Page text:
Five good reasons to build a mushroom farm

Posted: 8 June 2022 | | No comments yet

Daniel Dajewski, CEO and co-founder of Agro-Projects Group, explains why more and more investors are considering entering the mushroom business.

mushroom farm

Considerations for expanding mushroom cultivation efforts ultimately come down to return on investment. The costs involved in building a modern mushroom farm are arguably greater than setting up in tomato or cucumber production. Mushrooms need specially designed buildings, steel or aluminium shelving, an air conditioning system for temperature, humidity and CO2-level control (the right climate is vital for mushroom growing) as well as cooling and watering systems, machinery and much more. For example, an average of 9,500 m2 of growing area is needed to produce 2,700 tonnes of mushrooms per year and the required investment is currently estimated at €5,7million due to exceptionally high raw material prices (spring 2022).

However, mushrooms may be the most advantageous product to sell. According to a recent report, published in March, 20221 the global mushroom market size was valued at $50.3billion in 2021 and is expected to expand at a compound annual growth rate (CAGR) of 9.7 percent from 2022 to 2030. The increasing vegan population demanding a protein-rich diet around the globe is expected to be a key driver for the market over the forecast period.1 Indeed, The New York Times  named mushrooms the “Ingredient of the Year 2022”.2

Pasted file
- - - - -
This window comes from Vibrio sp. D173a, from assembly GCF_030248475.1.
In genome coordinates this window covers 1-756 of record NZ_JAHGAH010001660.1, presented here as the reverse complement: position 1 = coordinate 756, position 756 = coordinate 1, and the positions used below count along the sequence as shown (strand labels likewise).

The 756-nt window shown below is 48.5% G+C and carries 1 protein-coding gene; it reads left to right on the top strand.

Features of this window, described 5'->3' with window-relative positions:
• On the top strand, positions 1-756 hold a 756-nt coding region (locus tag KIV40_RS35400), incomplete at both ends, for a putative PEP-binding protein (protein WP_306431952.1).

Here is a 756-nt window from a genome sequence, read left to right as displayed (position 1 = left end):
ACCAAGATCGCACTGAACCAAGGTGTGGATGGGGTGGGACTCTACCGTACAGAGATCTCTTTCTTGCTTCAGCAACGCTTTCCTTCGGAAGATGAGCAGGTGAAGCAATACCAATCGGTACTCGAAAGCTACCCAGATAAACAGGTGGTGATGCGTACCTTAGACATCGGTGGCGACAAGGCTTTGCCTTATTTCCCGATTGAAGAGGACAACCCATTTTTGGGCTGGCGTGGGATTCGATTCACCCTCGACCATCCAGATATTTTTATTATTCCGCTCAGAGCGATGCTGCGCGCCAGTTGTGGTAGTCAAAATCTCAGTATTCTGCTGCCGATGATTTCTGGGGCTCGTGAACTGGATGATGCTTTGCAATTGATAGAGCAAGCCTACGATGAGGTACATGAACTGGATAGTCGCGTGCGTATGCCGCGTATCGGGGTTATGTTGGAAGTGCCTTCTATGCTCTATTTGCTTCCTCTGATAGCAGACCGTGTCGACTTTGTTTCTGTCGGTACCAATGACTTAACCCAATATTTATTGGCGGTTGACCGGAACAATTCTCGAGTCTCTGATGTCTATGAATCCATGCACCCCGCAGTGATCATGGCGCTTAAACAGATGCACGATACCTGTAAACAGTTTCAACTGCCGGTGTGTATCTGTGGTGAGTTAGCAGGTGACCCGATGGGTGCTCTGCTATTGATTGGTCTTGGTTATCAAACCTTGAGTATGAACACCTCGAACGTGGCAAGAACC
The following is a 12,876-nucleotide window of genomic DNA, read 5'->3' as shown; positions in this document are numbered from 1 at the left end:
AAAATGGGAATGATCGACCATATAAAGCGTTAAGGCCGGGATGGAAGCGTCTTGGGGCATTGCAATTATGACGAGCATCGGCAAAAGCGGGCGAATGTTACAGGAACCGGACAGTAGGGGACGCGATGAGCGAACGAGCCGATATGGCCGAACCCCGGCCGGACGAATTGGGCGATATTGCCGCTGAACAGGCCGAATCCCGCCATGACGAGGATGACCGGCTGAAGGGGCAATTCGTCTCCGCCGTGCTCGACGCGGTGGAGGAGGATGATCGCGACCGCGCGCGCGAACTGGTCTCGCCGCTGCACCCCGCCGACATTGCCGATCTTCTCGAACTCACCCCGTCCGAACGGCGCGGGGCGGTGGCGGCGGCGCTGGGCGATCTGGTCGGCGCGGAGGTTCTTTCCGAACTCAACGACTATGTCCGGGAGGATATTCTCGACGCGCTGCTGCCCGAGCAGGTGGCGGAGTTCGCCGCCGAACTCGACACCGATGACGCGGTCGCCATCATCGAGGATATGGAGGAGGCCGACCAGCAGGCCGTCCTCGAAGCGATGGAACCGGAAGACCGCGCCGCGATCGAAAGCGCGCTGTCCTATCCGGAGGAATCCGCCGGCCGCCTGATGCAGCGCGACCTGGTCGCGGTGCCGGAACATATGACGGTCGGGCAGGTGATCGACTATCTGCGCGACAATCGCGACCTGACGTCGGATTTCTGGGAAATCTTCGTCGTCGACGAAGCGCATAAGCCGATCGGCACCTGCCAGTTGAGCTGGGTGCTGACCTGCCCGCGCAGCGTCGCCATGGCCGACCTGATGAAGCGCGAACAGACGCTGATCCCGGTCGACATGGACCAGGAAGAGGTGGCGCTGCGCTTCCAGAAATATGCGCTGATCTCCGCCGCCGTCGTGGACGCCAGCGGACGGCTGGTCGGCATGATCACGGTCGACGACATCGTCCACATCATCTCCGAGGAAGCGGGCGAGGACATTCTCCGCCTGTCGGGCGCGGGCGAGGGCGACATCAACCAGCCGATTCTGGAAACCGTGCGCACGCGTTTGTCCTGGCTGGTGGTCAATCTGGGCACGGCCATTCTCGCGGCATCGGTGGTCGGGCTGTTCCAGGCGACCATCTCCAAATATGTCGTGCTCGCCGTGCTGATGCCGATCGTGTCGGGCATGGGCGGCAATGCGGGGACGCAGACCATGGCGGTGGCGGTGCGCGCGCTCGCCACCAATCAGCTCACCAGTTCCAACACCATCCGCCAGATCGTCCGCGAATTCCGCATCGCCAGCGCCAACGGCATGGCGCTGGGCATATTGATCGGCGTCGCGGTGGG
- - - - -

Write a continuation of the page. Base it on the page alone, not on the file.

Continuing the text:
When building a mushroom farm, the investor gets a product that requires no promotion because almost all over the world mushrooms are already heavily marketed by the industry. Such examples include the marketing activities of The Mushroom Council in US, Australian Mushroom Growers Association in Australia, Bund Deutscher Champignon-und Kulturpilzanbauer E.V. in Germany, Stowarzyszenie Branży Grzybów Uprawnych in Poland, as well as UMDIS Mushroom Information Agency in Ukraine, and others.

However, Agro-Projects warns that the mushroom business is very demanding; without an experienced mushroom farm contractor, an investor can easily fail at the initial stage of setting up a farm that will provide sufficient quality mushrooms per square metre .

Food trends that mushrooms cater for